September 18, 2021

Volume XI, Number 261

Advertisement

September 17, 2021

Subscribe to Latest Legal News and Analysis

September 16, 2021

Subscribe to Latest Legal News and Analysis
Advertisement

The CFTC: An Increasingly Necessary Agency for Combatting International Fraud

The Commodities Exchange Act (“CEA”) essentially provides the Commodity Futures Trading Commission (“CFTC”) broad jurisdiction over trades and transactions involving swaps or contracts of sale of a commodity for future delivery. This means, in the commodity futures context, the CFTC is the analog of the Securities and Exchange Commission (“SEC”), and overall, the CEA and its promulgating rules mirror those of the SEC, including in its whistleblower program. Although few are aware of this program and even fewer understand the CEA rules when it comes to commodities, the reach of the CFTC enforcement has steadily expanded in direct correlation with changing market trends and increased commodity futures fraud.

Futures contracts for commodities have been traded in the United States for the past 150 years. Federal regulation of such contracts began in the 1920s and matured in 1974 when the CFTC was created. With the shift in futures traded commodities in the U.S., moving from predominantly agricultural commodities to varied mineral and energy producing commodities, jurisdiction over commodity trading was assigned exclusively to the CFTC in 1980 under the CEA. After the 2008 financial crisis unearthed the significant fraud and instability across the market, the CEA was amended by the Dodd-Frank Act in 2010. This amendment again expanded the enforcement abilities of the CFTC and also created the CFTC whistleblower program.

Since the Dodd-Frank Act, CFTC enforcement has increased exponentially. According to the CFTC Division of Enforcement’s Annual Report for 2020:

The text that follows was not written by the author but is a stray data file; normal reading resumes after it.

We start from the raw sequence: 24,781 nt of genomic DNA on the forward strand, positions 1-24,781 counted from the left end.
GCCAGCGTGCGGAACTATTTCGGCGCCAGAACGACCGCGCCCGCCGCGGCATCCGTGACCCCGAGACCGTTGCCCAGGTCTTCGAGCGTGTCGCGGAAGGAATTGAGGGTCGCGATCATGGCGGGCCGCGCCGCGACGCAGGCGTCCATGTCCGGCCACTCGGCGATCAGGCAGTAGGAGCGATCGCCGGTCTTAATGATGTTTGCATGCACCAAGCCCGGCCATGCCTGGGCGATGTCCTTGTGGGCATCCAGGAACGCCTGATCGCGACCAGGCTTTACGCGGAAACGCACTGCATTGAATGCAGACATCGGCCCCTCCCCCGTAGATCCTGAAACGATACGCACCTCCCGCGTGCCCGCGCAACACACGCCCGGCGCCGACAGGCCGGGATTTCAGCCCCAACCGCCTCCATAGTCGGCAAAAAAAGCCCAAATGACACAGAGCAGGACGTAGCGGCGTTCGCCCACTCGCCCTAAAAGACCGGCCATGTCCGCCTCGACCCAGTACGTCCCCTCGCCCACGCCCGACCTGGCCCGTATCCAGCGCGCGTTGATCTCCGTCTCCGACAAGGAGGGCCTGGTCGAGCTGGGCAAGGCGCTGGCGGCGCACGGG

The Commission, through the Division, filed the most enforcement actions in the Commission’s history (113). This is an increase over the previous high (102) and significantly higher than the average number of filings per year over the prior 30 fiscal years (58).

The total monetary relief ordered in CFTC enforcement actions in FY 2020 (more than $1.3 billion) stands as the fourth highest total in the Commission’s history. This was the third straight year-over-year increase in the total amount of monetary relief ordered in the CFTC’s enforcement actions—and the second straight year in excess of $1 billion.

With this increased CFTC activity, both U.S. and international CFTC whistleblowers have also increased:

Source: Commodity Fraud Whistleblowers: Emergency Congressional Fix Needed to Save Successful Program

Source: Commodity Fraud Whistleblowers: Emergency Congressional Fix Needed to Save Successful Program

What is so striking about this increase is the apparent realization by whistleblowers and investigators that as a large hub for traders, a large energy consumer, and software developing nation, the U.S. is affected by fraud that may be outside of the reach of the SEC and that may on its face appear to be international extraterritorial in scope. Because the CFTC is not burdened by the requirement that its subject is a “publicly traded company,” it can reach this global conduct that harms U.S. investors and consumers. Indeed, several examples from recent years aptly demonstrate the extent of the CFTC’s regulatory reach: